Rock Products

OCT 2018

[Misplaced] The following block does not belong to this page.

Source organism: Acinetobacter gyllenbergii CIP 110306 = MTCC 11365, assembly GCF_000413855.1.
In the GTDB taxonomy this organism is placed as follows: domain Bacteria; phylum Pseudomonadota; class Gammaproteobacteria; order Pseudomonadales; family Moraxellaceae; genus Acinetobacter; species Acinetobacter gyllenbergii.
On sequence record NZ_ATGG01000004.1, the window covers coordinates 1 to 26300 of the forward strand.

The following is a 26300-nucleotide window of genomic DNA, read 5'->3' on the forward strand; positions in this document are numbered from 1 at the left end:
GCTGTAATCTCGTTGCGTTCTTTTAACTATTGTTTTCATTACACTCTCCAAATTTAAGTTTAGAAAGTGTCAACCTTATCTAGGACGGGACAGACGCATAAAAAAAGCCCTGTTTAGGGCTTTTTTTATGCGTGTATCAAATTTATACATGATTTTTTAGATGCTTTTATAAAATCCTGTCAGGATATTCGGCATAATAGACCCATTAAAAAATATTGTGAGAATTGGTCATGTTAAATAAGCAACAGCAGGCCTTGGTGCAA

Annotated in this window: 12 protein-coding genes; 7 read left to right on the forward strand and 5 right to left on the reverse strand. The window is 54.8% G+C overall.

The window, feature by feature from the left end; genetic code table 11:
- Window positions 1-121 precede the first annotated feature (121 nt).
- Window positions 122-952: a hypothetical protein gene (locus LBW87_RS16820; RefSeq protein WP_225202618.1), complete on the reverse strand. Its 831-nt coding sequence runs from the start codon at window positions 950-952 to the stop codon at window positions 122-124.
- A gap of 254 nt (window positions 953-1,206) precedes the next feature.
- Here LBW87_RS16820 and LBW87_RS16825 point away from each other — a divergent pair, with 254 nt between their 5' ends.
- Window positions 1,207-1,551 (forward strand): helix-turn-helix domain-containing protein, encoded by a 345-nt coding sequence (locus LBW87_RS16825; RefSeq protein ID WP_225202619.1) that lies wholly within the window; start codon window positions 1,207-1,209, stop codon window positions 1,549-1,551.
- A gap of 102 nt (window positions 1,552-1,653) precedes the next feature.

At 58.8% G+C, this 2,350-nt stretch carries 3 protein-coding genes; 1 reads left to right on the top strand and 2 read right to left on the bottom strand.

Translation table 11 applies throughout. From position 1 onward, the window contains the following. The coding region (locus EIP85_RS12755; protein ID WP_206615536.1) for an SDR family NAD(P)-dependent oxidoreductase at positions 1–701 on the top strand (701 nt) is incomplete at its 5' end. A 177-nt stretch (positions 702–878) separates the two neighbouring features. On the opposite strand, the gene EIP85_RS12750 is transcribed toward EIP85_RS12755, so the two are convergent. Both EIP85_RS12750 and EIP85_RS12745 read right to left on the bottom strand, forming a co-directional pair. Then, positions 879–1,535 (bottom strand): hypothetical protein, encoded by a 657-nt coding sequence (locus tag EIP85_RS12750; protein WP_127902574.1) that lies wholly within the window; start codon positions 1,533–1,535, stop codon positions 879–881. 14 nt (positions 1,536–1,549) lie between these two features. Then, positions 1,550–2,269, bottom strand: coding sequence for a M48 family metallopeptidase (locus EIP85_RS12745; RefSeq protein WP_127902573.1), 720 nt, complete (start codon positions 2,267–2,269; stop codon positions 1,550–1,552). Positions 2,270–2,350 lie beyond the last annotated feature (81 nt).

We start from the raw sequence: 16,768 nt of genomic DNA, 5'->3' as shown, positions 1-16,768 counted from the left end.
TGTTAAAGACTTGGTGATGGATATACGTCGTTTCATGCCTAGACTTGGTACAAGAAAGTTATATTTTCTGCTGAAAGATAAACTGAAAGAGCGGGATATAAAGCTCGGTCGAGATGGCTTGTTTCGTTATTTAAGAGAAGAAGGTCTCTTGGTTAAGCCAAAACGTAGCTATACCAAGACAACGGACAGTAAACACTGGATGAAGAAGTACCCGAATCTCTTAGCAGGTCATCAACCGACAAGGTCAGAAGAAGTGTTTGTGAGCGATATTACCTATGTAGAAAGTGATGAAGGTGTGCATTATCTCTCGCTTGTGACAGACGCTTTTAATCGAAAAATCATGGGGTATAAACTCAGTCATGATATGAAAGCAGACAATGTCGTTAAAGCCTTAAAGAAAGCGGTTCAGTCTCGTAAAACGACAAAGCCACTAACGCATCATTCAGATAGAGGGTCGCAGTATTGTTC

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18 • ROCK products • October 2018 www.rockproducts.com IN THE KNOW FAST FACT The AWE Seal of Approval is awarded to companies on the criteria of balanced leadership and overall workforce success. Chaney Enterprises won its 10th consecutive Alliance for Workplace Excellence (AWE) Seal of Approval award for its commitment to support- ing employees and their communities. AWE, based in Gaithersburg, Md., is a non-profit dedicated to helping compa- nies become great places to work. The AWE Seal of Approval is awarded to companies on the criteria of bal- anced leadership and overall workforce success. Chaney's selection for this award recognizes superiority in cor- porate culture practices, employee opportunity and family friendly poli- cies, commitment to corporate, social, and civic responsibility, and diversity and inclusion practices, among other attributes. Chaney was also awarded the AWE Health & Wellness Seal of Approval and the AWE EcoLeadership Award, applauding employee health and wellness initiatives and commitment to environmental sustainability and effective use of resources, respectively. As one of 41 employers of all sizes and industry types from across the coun- try being recognized, Chaney is the only concrete and aggregate supplier in the region to receive the awards this year. "We pride ourselves on providing an excellent experience for our employees which, in turn, helps them to deliver excellent service to our customers," said Francis "Hall" Chaney, III, president of Chaney Enterprises. "To be recognized as a leader in workplace excellence for the past decade is reassuring for our employees and shows our team's com- mitment to our mission of taking pride in delivering exceptional products and services, while demonstrating commit- ment to our people, our communities, and our environment." Chaney Enterprises Wins Workplace Excellence Award Roads and bridges that are deterio- rated, congested or lack some desirable safety features cost California motorists a total of $61 billion annually due to higher vehicle operating costs, traffic crashes and congestion-related delays. Adequate investment in transporta- tion improvements at the local, state and federal levels is needed to relieve traffic congestion, improve conditions, boost safety and support long-term eco- nomic growth in California, according to a report released by TRIP, a Washing- ton, D.C.-based national transportation research organization. "California Transportation by the Num- bers: Meeting the State's Need for Safe, Smooth and Efficient Mobility" finds that more than two-thirds (68 percent) of major locally and state-maintained roads are in poor or mediocre condi- tion and 1,603 of 25,657 locally and state-maintained bridges (20 ft. or longer) are structurally deficient. The report also finds that California's major urban roads are becoming increasingly congested, causing significant delays and choking commuting and commerce. Thirteen percent of California's major roads are in fair condition and the remaining 19 percent are in good con- dition. Driving on deteriorated roads costs California motorists a total of $22.1 billion each year in extra vehicle operating costs an average of $843 per driver. These costs include accelerated vehicle depreciation, additional repair costs, and increased fuel consumption and tire wear. Traffic congestion in California is wors- ening, costing the state's drivers a total of $29.1 billion each year in lost time and wasted fuel. Eighty-five percent of its urban Interstates are congested. California's overall traffic fatality rate of 1.07 per 100 million vehicle miles of travel is lower than the national average of 1.18. The fatality rate on non-Inter- state rural roads is approximately four and a half times higher than on all other roads in the state. Traffic crashes in which roadway features were likely a contributing factor imposed $9.8 billion in costs on California drivers in 2016. The efficiency and condition of California's transportation system, particularly its highways, is critical to the health of the state's economy. Annu- ally, $2.8 trillion in goods are shipped to and from sites in California, mostly by trucks. In April 2017, the California legislature enacted SB 1 – the Road Repair and Accountability Act. SB 1 increased state revenues for transportation by increas- ing the state's gasoline and diesel taxes, implementing a transportation invest- ment fee on vehicles and initiating an annual fee on zero emission vehicles. It is estimated that SB 1 will increase state revenues for California's transportation system by an average of $5.2 billion annually over the next decade. "Driving on deficient California roads comes with a $61 billion yearly price tag for the state's motorists," said Will Wilkins, TRIP's executive direc- tor. "Adequate funding for the state's transportation system would allow for smoother roads, more efficient mobility, enhanced safety, and economic growth opportunities while saving California's drivers time and money. Bad Roads, Bridges Cost California Motorists $61 Billion Annually

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